GM proposes national zero-emission car program

Keith Laing
The Detroit News
A client's Chevrolet Volt charges at the Pep Station charging station for electric vehicles has been installed outside the office building of Pep Stations, LLC., in Livonia, Mich. on May 10, 2011. The company is the state's only developer of electric vehicles charging stations.

Washington — General Motors Co. is proposing a national requirement to ensure that zero-emission cars compose 25 percent of automaker fleets by 2030, a response to President Donald Trump’s push to roll back stringent gas mileage rules enacted by former President Barack Obama.

The proposal could present a blueprint for a potential deal between the Trump administration and California. The administration is pushing to freeze Obama-era gas mileage rules that would have required automakers to produce fleets averaging more than 50 miles per gallon by 2025, even as California already has zero-emission vehicle program in place and has sued to block the proposed mpg rollback. 

GM's move is a sharp departure from that of its hometown rivals. At a hearing last month in Dearborn, Ford Motor Co. called for a single national fuel-economy and emissions standard, and Fiat Chrysler Automobiles NV said changes in emissions standards should "be based on market realities as they have evolved since 2012."

GM's plan could benefit the Detroit automaker. It already builds the all-electric Chevrolet Bolt and the plug-in hybrid Chevrolet Volt, powered by a 1.5 liter, four-cylinder gasoline-powered engine that takes over if the electric battery dies. GM sold 23,297 Bolts and 20,349 Volts in the U.S. in 2017. 

In comments submitted Friday to the Environmental Protection Agency and National Highway Traffic Safety Administration, GM said a national zero-emission vehicle program would potentially result in 7 million long-range electric cars being on the road by 2030. The company said such a result would yield a reduction of 375 million tons of carbon dioxide emissions between 2021 and 2030.

Mark Reuss, executive vice president of global product development, purchasing and supply chain for GM, said the proposal to establish a national zero-emission vehicle program "has the potential to have a significant impact on reducing fuel consumption, reducing overall CO2 emissions, creating jobs and helping establish the U.S. as the leader in EV technology." 

He added that GM is calling for a national zero-emission vehicle program that is patterned after existing programs in California and nine other states "so that we can cooperatively create policies that help move our country more quickly to an all-electric, zero-emissions future.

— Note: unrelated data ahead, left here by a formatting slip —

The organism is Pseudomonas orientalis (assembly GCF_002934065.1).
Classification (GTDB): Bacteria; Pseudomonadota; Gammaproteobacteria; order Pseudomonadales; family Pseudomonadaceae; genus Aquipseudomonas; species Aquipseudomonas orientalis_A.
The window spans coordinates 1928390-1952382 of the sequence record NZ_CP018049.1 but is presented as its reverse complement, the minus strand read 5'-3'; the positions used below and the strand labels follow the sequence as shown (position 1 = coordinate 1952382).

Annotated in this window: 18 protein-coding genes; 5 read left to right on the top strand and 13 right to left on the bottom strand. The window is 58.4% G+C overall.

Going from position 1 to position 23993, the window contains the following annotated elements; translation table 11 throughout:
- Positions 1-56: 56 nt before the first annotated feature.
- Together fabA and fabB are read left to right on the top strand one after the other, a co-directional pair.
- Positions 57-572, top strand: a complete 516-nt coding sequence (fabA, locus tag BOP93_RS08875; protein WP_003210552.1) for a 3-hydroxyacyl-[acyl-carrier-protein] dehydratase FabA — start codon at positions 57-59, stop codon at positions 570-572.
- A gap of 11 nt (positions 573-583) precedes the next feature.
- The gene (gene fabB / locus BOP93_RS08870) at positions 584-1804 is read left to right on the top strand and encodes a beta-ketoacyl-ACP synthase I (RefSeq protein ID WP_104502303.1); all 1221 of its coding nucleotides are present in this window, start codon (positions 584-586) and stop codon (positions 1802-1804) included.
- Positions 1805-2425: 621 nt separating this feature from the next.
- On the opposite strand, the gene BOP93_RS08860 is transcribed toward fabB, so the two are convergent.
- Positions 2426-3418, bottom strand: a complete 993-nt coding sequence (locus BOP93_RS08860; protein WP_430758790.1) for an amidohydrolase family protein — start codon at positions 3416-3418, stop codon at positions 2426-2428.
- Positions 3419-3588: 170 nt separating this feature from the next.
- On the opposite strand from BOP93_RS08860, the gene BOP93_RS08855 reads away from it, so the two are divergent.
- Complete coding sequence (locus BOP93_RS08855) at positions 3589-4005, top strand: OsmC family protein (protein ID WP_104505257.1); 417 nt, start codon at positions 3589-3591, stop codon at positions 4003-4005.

"A thoughtful, thorough, cohesive, national, 50-state program is the most effective and efficient way to get that done," Reuss said. "We view this proposed program as an important starting point for a much-needed national discussion on electric vehicle development.

"A program such as this will move the U.S. to a leadership position on electrification, a position that will help create jobs and encourage innovation, improve the environment, and make EVs more affordable for more customers."

GM’s proposal is patterned after zero-emission programs that are already in place in California and nine other states that require automakers to produce enough non-polluting cars to earn credits. The programs typically consider plug-in hybrid vehicles, battery electric vehicles and hydrogen fuel cell vehicles to be zero-emission.

Connecticut, Maine, Maryland, Massachusetts, New Jersey, New York, Oregon, Rhode Island, and Vermont have adopted California’s ZEV program. 

GM's proposal calls for starting the national zero-emission requirement at 7 percent in 2021, with the bar increasing 2 percent each year to 15 percent by 2025 and then 25 percent by 2030. Credits would be issued per zero-emissions vehicle sold, based on the electric vehicle range. Automakers would also be able to average, bank and trade credits. 

The cost of electric cars, concerns about their driving range and comparatively low gas prices have been cited as rationales for sluggish electric vehicle sales in the U.S. in recent years. Critics also note that U.S. drivers have demonstrated clear preferences for trucks and SUVs through their buying habits.  

The all-electric 2019 Chevy Bolt, which starts at $36,620, can go up to 238 miles before needing a recharge. The Volt, which starts as $33,520, can go 53 miles on battery-only and up to 420 miles in total. 

GM's proposal comes as Congress is debating the future of a $7,500 tax credit that the Bolt and other electric vehicles currently qualify for. Lawmakers in the U.S. Senate have unveiled a pair of bills that would either end the program or boost the cap on the number of credits per automaker that could be used. 

GM has said it expects to hit the 200,000 limit on the $7,500 federal tax credit this year, but analysts have said at the automaker’s current selling rate, GM probably has until the first quarter of 2019. The automaker's proposal for a national zero-emission vehicle program would quintuple the number of non-polluting vehicles that are currently required by existing programs.

"It’s time — past time — for national policy to address climate change, with an industrial strategy that advances U.S. leadership in the technology that delivers the most benefit: Electrification," he said. "And its benefits are not solely environmental — we also see a massive economic growth opportunity."

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Twitter: @Keith_Laing